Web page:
By Lindsay Wallace
On Wednesday, September 23rd, the legendary U2 graced New Jersey with their first of two shows at Giants Stadium. For fans, seeing U2 live in concert is a downright religious experience. But for those who haven’t been able to catch them on the 360 tour, the best way to describe it would be along the lines of “strikingly beautiful” or “just plain awesome”.
Bono is one of the few performers who has the power to lure you into his own personal world and evoke emotion in the audience with a lyric, a gesture, a comment, or maybe even a hug (he generously picks out fans from the audience to walk the stage with him as he sings). Always evolving, Bono’s world is a lot different from our world.
In Bono’s U2 Land, there are 150-foot tall spaceships with four legs for stages and rotating bridges wherein Bono can literally float overtop your head as his stunningly beautiful voice crones, “Oh, you look so beautiful tonight, in the city of blinding lights…”
Walking into Bono Land at Giants Stadium, you first notice that the band has created a futuristic stage designed to look like a multi-colored space ship that takes up half the stadium field. The enormous venue is packed with over 80,000 people. After much anticipation, the field lights dim down and U2’s stage lights up as David Bowie’s “Space Oddity” begins to echo loudly out of the speakers, building to a very loud crescendo. “Ground control to Major Tom, check ignition and may God’s love be with you—“
The spaceship-stage lights up with smoke and dazzling lights- it literally looks and feels like it’s about to take off and leave us all behind, watching in awe of the spectacle before us. All of this brings us to the band’s arrival on the stage, one by one. Once there, they jump right on into a two hour set full of old hits, new hits, and some lovely surprises along the way.
Halfway through the show, Bono announces that it is Bruce Springsteen’s 60th birthday. We are in New Jersey, after all. He wishes the Boss a happy birthday with his horses (Springsteen lives on a farm not far from this very stadium) before launching into a rendition of “She’s the One,” except this is a tribute to the Boss, so he changes the song to “He’s the One”. Bruce must have been smiling wide, wherever he was during this cover. The band used this to segue into their own song, “Desire,” making this even more of a unique experience.
Before beginning “I Still Haven’t Found What I’m Looking For”, Bono tells everyone to “Sing it for Bruce!” which this crowd certainly had no problem doing. Imagine a chorus of over 80,000 people singing in harmony, “I have scaled these city walls, only to be with you/ But I still haven’t found what I’m looking for..” One word describes this experience well, and that is “awesome”.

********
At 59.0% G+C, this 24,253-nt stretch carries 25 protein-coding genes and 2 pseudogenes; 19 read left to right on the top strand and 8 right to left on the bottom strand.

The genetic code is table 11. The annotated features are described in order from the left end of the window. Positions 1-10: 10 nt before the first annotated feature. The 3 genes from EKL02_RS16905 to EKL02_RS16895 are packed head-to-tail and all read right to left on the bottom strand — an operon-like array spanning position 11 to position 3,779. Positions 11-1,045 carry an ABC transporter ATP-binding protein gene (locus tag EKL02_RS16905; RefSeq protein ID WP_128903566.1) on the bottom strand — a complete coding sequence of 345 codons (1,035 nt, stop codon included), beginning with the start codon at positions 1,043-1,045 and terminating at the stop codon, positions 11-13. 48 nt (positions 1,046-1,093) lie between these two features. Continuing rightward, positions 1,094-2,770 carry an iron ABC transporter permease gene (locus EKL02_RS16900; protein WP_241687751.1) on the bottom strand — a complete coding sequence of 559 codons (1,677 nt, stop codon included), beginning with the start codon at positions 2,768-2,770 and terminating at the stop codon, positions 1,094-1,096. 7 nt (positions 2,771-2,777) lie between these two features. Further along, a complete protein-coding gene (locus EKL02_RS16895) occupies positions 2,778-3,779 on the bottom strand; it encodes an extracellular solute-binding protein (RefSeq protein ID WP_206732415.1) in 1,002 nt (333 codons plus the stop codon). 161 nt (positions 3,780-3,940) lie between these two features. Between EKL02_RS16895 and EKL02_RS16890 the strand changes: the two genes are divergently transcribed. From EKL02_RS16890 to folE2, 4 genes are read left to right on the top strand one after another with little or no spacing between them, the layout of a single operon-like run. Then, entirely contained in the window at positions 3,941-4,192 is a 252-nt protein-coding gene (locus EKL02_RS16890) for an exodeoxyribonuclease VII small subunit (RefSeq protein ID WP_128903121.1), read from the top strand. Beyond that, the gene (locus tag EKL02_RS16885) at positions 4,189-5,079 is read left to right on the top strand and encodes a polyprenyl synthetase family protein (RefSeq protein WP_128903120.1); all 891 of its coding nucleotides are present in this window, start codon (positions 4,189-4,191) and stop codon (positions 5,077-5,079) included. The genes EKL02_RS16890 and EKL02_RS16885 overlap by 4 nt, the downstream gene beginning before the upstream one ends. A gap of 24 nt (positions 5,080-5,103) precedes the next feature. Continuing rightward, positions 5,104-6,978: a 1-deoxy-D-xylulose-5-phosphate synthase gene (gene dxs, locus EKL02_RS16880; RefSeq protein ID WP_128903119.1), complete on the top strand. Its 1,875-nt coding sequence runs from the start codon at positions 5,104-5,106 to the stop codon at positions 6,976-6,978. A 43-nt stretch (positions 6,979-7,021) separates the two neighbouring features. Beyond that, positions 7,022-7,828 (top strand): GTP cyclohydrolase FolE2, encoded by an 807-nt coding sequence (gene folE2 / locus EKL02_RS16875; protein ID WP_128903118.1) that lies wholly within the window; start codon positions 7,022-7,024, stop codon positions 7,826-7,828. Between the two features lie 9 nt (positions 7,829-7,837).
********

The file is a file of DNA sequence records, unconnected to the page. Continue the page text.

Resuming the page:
Another little priceless nugget was when Bono announced that Quincy Jones was in attendence. After dedicating “Beautiful Day” to Quincy, Bono sang a tribute to Michael Jackson, “Don’t stop till you get enough..” When the band launched into “City of Blinding Lights”, magnificent strobe lights shone up into the heavens, illuminating the clouds in the dark sky. Little flickers of light shaped like doves danced around the entire audience in the stadium. That’s one thing really notable about a U2 concert – the audience is one of the band’s biggest assets because they become a part of the show itself, like a prop.
Bono need not even open his mouth during songs like “Mysterious Ways” or “Stuck in a Moment,” as the audience does all the singing for him. Being a part of this spectacular event is truly amazing. Opening with “Breathe”, the Irish rock master absolutely stellar set comprised of new songs from their latest album No Line on the Horizon, rarities such as “Your Blue Room” and “MLK”, and some of their most recognizable hits such as “Beautiful Day” , “Sunday, Bloody Sunday”, and “Elevation.”
The tour is aptly named 360 Degrees due to the fact that the stage is entirely open in a circle, with rotating bridges that bring the band from the center circle to the outside ring. It kind of resembles the planet Saturn with a giant spaceship planted on top of it. The stage, illuminated with various different lights and colors, housed a giant wrap-around screen for the entire stadium to see.
The space-age theme for this tour is made light of as Bono jokes “One step for a small man..” while crossing one of the bridges. However, Bono’s physical stature is insignificant when you compare it to the image of this larger than life rock star whose constant humanitarian efforts have literally changed the world. Bono is known to speak out for political and humanitarian issues, so it is inevitable that there would be a moving effort made during each show to help change the world.
This time around, the band dedicated “Walk On” to the Nobel Peace Prize winner from Burma, Aung San Suu Kyi. She was elected Prime Minister of Burma in 1990 but a military junta prevented her from taking power and she has since been under house arrest. Approximately seventy volunteers walked the outer ring of the stage wearing masks of her face. Additionally, he updated the audience with news from the One Campaign, noting that other campaigners such as Matt Damon were also in attendance tonight.
Seeing U2, the biggest band in the world, rock 80,000 people at the Meadowlands was an awe-inspiring experience that’ll be with me forever.